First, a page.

- Wash your hands. Cleaning fish or chopping onions? Take the smell off your fingers by washing them with baking soda and water.
- Deodorize the carpet. If the wall-to-wall carpeting smells bad, sprinkle it with baking soda, wait 15 minutes and then vacuum up the powder. The smell will come with it.
- Get rid of stinky feet. Sprinkle a little baking soda into smelly shoes. Hey, if it’ll freshen your fridge, it’ll also do wonders for your footwear.
- Revitalize sponges. Kitchen or cleaning sponges tend to develop a stale or mildew smell over time. Soak them in a baking soda solution.
- Freshen the mattress. Every so often apply a thin layer of baking soda atop the mattress. In a few hours, vacuum it up.
- De-funkify the trash can. Put a layer of baking soda in the bottom of the receptacle. Note: This is especially useful for the trash can that you use for dirty disposable diapers.
5. Add zest to your food
Baking soda can also be used to spice up meals:
- Fluff up an omelet. Omelets are fluffier when you add a half-teaspoon of baking soda for every three eggs you crack.
- Sweeten your iced tea. A pinch of baking soda per gallon of freshly brewed iced tea will remove any bitterness and keep the mixture from clouding up.
- Prevent curdling. If you’re making scalloped potatoes or cream of tomato soup, the milk sometimes curdles and looks less appetizing. Add one-fourth teaspoon of baking soda for each pint of milk for scalloped dishes and one-eighth teaspoon per cup of soup. Do this before adding the milk.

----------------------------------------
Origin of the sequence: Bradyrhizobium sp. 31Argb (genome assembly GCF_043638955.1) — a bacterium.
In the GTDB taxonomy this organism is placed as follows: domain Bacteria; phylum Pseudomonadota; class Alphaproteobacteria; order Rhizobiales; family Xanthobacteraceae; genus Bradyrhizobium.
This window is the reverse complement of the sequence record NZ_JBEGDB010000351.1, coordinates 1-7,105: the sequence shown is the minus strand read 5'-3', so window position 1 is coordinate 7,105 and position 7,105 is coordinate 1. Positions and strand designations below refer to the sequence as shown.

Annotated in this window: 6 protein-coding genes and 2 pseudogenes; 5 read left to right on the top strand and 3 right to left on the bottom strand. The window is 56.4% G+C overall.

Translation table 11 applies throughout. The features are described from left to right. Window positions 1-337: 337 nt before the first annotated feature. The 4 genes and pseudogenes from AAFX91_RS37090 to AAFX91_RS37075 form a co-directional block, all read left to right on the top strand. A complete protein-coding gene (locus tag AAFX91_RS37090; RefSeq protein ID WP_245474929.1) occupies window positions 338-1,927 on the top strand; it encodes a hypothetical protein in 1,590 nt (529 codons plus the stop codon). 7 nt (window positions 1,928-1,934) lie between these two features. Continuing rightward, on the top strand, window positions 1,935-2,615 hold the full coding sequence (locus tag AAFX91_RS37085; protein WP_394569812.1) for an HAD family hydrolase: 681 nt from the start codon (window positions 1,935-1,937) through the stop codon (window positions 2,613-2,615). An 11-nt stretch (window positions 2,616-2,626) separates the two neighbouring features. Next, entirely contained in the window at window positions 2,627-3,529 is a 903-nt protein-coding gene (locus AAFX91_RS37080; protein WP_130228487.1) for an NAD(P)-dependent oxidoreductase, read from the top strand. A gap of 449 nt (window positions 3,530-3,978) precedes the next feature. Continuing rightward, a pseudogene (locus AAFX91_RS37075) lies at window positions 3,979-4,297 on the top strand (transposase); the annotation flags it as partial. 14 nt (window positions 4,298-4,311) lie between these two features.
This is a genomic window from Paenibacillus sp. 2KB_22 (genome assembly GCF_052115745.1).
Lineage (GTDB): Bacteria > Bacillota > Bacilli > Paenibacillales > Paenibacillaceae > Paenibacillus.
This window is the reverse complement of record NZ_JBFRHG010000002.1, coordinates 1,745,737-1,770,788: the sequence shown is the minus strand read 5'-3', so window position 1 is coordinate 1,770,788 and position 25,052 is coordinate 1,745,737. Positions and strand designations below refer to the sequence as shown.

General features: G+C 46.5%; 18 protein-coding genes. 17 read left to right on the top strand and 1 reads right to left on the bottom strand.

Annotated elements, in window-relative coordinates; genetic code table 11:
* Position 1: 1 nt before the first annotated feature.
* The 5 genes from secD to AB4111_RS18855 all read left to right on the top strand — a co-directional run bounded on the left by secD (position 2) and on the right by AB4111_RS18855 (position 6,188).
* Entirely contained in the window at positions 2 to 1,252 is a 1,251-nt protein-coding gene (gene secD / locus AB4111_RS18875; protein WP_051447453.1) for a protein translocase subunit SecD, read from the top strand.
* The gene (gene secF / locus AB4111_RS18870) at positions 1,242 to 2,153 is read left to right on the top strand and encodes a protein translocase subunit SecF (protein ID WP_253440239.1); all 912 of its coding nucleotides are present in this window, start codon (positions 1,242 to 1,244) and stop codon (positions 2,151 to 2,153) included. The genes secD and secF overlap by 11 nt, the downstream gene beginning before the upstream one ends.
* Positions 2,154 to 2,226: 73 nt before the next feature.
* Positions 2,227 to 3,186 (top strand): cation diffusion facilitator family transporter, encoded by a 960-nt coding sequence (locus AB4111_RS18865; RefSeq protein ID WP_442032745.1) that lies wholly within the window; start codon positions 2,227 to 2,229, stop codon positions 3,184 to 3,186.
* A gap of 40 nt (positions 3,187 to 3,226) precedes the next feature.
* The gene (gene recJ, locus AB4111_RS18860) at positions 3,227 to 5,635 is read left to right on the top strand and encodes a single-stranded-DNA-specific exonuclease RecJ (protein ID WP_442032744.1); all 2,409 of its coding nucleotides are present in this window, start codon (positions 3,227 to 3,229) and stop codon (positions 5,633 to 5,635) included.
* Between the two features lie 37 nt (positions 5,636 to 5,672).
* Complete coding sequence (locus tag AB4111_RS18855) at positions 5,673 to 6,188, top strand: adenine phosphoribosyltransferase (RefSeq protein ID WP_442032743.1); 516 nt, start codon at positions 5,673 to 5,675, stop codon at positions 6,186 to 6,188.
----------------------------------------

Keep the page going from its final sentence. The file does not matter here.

6. Keep bugs at bay
Baking soda can be your friend the next time you have a run-in with insects:
- Get rid of roaches. When I lived in Philadelphia, I greatly reduced the roach population in my apartment by leaving a few dishes of baking soda and sugar here and there; the sugar attracted them, and the bicarb killed them.
- Kill other bugs. Place baking soda as a barrier under sink-pipe openings and along basement windows to deter silverfish and carpenter ants.
7. Use as homemade first-aid
Baking soda can help cure what ails you:
- Stop the pain of bee and wasp stings. A baking soda paste helps soothe the discomfort of bee or wasp stings.
- Cool sunburn. Add bicarb to the bath if you or someone you love is dealing with sunburn, poison ivy, a lot of mosquito bites or diaper rash. Moisturize afterward, since soda is drying.
- Relieve indigestion. A little soda water has long been a traditional treatment for heartburn, sour stomach or acid indigestion. According to the Mayo Clinic, it may interact with certain medications and might not be indicated if other health issues (e.g., high blood pressure or kidney disease) are present.
8. Fight the elements
Baking soda can help you:
- Fight fire. When I was a little kid, my dad told me to throw baking soda on a fire in a frying pan or on a stovetop. It works!
- Fight ice. Baking soda on slippery steps or icy walkways gives traction but is kinder to surfaces than commercial de-icer.
Can you add to this list of uses for baking soda? Let us know in comments below or on our Facebook page.
Disclosure: The information you read here is always objective. However, we sometimes receive compensation when you click links within our stories.